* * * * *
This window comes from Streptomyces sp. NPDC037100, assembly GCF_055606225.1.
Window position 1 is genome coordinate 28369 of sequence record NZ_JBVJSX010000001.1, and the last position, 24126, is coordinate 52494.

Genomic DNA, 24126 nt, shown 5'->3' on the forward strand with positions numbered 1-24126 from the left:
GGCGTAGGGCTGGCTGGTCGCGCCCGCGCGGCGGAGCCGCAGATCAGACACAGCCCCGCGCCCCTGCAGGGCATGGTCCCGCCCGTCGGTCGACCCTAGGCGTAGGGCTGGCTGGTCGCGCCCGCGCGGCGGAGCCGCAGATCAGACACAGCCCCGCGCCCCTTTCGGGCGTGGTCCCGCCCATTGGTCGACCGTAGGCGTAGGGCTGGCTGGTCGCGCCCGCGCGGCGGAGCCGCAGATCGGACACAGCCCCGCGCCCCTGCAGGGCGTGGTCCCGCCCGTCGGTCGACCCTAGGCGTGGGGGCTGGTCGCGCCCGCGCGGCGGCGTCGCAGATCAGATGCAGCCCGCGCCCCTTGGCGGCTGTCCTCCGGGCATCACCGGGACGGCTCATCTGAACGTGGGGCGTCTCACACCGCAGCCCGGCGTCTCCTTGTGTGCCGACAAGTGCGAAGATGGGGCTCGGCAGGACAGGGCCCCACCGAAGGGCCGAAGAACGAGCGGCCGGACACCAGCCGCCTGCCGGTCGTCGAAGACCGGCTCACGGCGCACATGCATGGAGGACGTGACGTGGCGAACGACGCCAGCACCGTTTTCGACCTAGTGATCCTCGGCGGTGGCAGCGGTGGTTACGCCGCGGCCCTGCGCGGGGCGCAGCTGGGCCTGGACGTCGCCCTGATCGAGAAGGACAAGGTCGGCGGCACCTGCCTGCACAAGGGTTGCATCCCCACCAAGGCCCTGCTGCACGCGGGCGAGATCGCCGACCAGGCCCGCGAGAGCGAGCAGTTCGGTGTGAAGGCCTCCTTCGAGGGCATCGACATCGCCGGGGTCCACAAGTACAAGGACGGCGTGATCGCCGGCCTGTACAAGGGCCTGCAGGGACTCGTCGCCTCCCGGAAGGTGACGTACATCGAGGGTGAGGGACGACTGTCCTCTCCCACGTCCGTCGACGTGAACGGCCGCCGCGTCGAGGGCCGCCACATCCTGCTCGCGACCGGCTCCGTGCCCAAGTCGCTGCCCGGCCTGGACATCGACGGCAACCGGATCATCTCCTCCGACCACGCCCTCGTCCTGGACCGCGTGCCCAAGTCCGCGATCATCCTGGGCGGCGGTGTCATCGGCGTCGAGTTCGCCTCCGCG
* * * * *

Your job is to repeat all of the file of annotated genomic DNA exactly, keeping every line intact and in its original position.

This window comes from Streptomyces sp. NPDC037100, assembly GCF_055606225.1.
Window position 1 is genome coordinate 28369 of sequence record NZ_JBVJSX010000001.1, and the last position, 24126, is coordinate 52494.

Genomic DNA, 24126 nt, shown 5'->3' on the forward strand with positions numbered 1-24126 from the left:
GGCGTAGGGCTGGCTGGTCGCGCCCGCGCGGCGGAGCCGCAGATCAGACACAGCCCCGCGCCCCTGCAGGGCATGGTCCCGCCCGTCGGTCGACCCTAGGCGTAGGGCTGGCTGGTCGCGCCCGCGCGGCGGAGCCGCAGATCAGACACAGCCCCGCGCCCCTTTCGGGCGTGGTCCCGCCCATTGGTCGACCGTAGGCGTAGGGCTGGCTGGTCGCGCCCGCGCGGCGGAGCCGCAGATCGGACACAGCCCCGCGCCCCTGCAGGGCGTGGTCCCGCCCGTCGGTCGACCCTAGGCGTGGGGGCTGGTCGCGCCCGCGCGGCGGCGTCGCAGATCAGATGCAGCCCGCGCCCCTTGGCGGCTGTCCTCCGGGCATCACCGGGACGGCTCATCTGAACGTGGGGCGTCTCACACCGCAGCCCGGCGTCTCCTTGTGTGCCGACAAGTGCGAAGATGGGGCTCGGCAGGACAGGGCCCCACCGAAGGGCCGAAGAACGAGCGGCCGGACACCAGCCGCCTGCCGGTCGTCGAAGACCGGCTCACGGCGCACATGCATGGAGGACGTGACGTGGCGAACGACGCCAGCACCGTTTTCGACCTAGTGATCCTCGGCGGTGGCAGCGGTGGTTACGCCGCGGCCCTGCGCGGGGCGCAGCTGGGCCTGGACGTCGCCCTGATCGAGAAGGACAAGGTCGGCGGCACCTGCCTGCACAAGGGTTGCATCCCCACCAAGGCCCTGCTGCACGCGGGCGAGATCGCCGACCAGGCCCGCGAGAGCGAGCAGTTCGGTGTGAAGGCCTCCTTCGAGGGCATCGACATCGCCGGGGTCCACAAGTACAAGGACGGCGTGATCGCCGGCCTGTACAAGGGCCTGCAGGGACTCGTCGCCTCCCGGAAGGTGACGTACATCGAGGGTGAGGGACGACTGTCCTCTCCCACGTCCGTCGACGTGAACGGCCGCCGCGTCGAGGGCCGCCACATCCTGCTCGCGACCGGCTCCGTGCCCAAGTCGCTGCCCGGCCTGGACATCGACGGCAACCGGATCATCTCCTCCGACCACGCCCTCGTCCTGGACCGCGTGCCCAAGTCCGCGATCATCCTGGGCGGCGGTGTCATCGGCGTCGAGTTCGCCTCCGCG